The illegal orchid trade and its implications for conservation
When most people think of illegal wildlife trade, the first images that spring to mind are likely to be African elephants killed for their ivory, rhino horns being smuggled for medicine, or huge seizures of pangolins. But there is another huge global wildlife trade that is often overlooked, despite it involving thousands of species that are often traded illegally and unsustainably. Orchids are perhaps best known for the over one billion mass-market pot plants traded internationally each year, but there is also a large-scale commercial trade of wild orchids for food, medicine and as ornamental plants. This is despite the fact that all species of orchids are listed by the Convention on the International Trade in Endangered Species of Wild Flora and Fauna (CITES), which regulates and monitors the commercial trade of wild plants and animals that may be threatened by exploitation.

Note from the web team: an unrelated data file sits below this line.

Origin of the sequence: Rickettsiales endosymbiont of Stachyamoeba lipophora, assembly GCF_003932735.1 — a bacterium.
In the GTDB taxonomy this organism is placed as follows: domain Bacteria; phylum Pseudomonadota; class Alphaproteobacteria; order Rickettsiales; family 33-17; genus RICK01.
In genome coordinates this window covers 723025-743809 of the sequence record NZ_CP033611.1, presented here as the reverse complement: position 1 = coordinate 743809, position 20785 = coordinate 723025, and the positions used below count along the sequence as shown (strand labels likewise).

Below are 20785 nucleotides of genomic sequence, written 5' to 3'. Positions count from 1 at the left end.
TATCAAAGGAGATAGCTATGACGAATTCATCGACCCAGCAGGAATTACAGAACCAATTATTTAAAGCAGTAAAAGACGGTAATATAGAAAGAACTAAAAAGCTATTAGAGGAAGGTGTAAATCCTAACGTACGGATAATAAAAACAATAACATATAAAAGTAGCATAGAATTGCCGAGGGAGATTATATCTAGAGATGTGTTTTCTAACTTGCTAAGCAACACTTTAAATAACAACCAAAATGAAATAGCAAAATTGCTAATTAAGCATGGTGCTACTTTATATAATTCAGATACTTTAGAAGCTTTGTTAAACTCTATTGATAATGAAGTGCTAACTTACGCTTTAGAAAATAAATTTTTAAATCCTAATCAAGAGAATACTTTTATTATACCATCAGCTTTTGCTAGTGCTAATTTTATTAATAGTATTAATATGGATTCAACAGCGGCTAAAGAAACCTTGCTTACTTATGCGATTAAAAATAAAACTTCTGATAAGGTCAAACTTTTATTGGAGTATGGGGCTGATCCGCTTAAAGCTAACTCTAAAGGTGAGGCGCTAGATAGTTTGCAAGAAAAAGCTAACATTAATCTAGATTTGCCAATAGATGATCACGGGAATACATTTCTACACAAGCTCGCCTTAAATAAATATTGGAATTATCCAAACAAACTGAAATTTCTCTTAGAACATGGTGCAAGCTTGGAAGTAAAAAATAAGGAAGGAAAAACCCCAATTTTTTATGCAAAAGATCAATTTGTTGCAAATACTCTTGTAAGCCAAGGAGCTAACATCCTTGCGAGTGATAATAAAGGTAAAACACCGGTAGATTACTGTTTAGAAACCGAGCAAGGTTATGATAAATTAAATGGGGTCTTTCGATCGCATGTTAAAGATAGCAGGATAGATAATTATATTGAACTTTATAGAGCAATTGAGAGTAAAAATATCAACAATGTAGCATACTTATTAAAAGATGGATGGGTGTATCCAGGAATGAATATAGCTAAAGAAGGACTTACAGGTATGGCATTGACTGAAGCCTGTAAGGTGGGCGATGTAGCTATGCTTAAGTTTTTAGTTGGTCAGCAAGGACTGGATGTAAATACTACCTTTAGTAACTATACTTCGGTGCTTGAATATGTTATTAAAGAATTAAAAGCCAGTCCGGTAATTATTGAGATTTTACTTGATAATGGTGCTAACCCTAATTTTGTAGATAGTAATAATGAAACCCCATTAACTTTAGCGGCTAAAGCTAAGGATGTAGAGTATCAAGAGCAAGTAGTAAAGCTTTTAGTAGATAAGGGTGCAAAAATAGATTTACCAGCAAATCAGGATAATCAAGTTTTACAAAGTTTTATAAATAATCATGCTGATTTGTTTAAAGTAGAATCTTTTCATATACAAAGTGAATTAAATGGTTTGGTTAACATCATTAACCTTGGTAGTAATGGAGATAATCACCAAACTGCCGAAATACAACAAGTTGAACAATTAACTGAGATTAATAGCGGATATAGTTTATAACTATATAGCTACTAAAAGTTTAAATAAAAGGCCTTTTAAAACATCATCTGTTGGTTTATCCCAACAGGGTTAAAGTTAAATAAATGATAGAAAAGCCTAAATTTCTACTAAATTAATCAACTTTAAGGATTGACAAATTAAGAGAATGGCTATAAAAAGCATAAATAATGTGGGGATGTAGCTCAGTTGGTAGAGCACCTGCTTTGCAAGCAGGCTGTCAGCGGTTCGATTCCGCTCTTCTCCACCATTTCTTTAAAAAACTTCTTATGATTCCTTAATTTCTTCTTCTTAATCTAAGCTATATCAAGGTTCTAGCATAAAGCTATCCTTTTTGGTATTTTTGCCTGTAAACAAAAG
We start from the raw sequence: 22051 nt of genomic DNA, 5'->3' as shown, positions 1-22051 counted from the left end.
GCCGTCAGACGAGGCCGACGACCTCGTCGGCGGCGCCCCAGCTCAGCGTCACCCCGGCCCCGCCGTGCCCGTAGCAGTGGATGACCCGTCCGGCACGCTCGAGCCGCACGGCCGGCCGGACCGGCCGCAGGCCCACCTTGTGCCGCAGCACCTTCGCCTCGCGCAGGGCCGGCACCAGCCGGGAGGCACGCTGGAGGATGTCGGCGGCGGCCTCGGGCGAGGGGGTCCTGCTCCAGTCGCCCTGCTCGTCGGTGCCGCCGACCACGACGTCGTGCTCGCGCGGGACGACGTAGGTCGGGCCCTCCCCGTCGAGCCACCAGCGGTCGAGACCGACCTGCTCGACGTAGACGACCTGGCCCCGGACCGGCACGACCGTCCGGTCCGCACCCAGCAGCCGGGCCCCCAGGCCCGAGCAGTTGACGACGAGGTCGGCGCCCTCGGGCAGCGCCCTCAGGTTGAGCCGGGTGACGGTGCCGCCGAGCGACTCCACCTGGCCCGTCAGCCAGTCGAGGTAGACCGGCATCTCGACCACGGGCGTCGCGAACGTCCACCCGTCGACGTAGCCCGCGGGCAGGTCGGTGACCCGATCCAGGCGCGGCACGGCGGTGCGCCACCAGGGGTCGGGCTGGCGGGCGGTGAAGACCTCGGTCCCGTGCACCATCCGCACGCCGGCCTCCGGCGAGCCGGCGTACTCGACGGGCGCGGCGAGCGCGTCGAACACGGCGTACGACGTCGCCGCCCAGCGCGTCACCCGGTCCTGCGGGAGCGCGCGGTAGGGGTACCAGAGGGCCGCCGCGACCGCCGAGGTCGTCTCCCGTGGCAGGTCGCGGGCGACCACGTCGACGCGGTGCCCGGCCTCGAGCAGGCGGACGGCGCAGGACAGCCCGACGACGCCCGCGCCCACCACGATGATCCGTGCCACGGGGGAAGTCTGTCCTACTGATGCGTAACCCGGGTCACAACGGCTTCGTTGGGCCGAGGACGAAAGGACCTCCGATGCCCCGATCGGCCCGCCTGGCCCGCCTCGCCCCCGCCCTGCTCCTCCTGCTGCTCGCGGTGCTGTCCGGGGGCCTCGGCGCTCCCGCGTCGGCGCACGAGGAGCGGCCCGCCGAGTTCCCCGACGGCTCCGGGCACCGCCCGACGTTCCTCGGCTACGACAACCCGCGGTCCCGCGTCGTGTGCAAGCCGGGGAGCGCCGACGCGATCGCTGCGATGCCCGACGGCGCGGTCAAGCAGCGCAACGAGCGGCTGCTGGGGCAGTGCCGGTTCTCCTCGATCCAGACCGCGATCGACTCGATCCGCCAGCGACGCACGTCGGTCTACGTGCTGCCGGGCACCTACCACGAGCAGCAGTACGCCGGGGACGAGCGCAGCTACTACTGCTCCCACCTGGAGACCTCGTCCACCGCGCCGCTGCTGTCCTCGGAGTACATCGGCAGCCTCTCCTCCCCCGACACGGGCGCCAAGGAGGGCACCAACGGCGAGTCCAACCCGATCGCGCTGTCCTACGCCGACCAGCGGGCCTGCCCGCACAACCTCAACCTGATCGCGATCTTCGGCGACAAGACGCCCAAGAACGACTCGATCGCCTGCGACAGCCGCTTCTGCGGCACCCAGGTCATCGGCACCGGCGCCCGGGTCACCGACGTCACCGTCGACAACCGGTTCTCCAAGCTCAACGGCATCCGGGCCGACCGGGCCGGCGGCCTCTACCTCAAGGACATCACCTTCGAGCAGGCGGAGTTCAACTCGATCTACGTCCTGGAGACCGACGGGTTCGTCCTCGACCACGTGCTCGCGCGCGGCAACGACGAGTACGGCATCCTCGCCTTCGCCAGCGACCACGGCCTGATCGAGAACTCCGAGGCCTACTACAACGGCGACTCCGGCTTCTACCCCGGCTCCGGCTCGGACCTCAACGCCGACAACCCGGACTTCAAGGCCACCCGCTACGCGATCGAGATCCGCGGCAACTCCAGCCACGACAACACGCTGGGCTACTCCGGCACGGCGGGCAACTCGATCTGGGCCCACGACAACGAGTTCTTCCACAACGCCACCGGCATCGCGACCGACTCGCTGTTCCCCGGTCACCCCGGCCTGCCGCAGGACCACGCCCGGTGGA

via Oxford Martin School Can also be found at https://blog.oup.com/2018/03/illegal-orchid-trade-implications-conservation/
Published: Mar 2018 | Categories: Opinions
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I often hear the ivory trade 🐘 in Japan 🇯🇵 used as an example of how demand reduction efforts can turn things around but what does the evidence say? 🤓
Read our thoughts below based on a long time coming paper in @ConservandSoc led by @LauraThoWal!